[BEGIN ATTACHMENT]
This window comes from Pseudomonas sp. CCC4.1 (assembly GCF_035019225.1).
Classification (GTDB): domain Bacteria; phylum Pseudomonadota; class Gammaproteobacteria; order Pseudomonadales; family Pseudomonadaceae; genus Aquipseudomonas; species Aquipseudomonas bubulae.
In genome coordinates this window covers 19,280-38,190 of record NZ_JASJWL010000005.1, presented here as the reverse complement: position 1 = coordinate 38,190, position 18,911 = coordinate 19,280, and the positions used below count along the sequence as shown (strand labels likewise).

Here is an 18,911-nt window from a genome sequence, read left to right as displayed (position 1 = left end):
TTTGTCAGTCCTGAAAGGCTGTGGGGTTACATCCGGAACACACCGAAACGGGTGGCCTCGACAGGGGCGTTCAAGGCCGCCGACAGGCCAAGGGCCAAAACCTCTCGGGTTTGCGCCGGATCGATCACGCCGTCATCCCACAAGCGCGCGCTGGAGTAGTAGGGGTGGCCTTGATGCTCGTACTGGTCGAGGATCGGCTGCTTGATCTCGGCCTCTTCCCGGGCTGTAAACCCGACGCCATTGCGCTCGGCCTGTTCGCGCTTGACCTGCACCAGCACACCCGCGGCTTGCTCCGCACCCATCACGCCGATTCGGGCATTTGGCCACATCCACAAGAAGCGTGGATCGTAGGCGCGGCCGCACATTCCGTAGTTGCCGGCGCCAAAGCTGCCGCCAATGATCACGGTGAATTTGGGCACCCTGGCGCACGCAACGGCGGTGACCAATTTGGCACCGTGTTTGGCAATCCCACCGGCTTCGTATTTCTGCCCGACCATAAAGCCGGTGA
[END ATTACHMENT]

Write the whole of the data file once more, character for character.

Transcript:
This window comes from Pseudomonas sp. CCC4.1 (assembly GCF_035019225.1).
Classification (GTDB): domain Bacteria; phylum Pseudomonadota; class Gammaproteobacteria; order Pseudomonadales; family Pseudomonadaceae; genus Aquipseudomonas; species Aquipseudomonas bubulae.
In genome coordinates this window covers 19,280-38,190 of record NZ_JASJWL010000005.1, presented here as the reverse complement: position 1 = coordinate 38,190, position 18,911 = coordinate 19,280, and the positions used below count along the sequence as shown (strand labels likewise).

Here is an 18,911-nt window from a genome sequence, read left to right as displayed (position 1 = left end):
TTTGTCAGTCCTGAAAGGCTGTGGGGTTACATCCGGAACACACCGAAACGGGTGGCCTCGACAGGGGCGTTCAAGGCCGCCGACAGGCCAAGGGCCAAAACCTCTCGGGTTTGCGCCGGATCGATCACGCCGTCATCCCACAAGCGCGCGCTGGAGTAGTAGGGGTGGCCTTGATGCTCGTACTGGTCGAGGATCGGCTGCTTGATCTCGGCCTCTTCCCGGGCTGTAAACCCGACGCCATTGCGCTCGGCCTGTTCGCGCTTGACCTGCACCAGCACACCCGCGGCTTGCTCCGCACCCATCACGCCGATTCGGGCATTTGGCCACATCCACAAGAAGCGTGGATCGTAGGCGCGGCCGCACATTCCGTAGTTGCCGGCGCCAAAGCTGCCGCCAATGATCACGGTGAATTTGGGCACCCTGGCGCACGCAACGGCGGTGACCAATTTGGCACCGTGTTTGGCAATCCCACCGGCTTCGTATTTCTGCCCGACCATAAAGCCGGTGA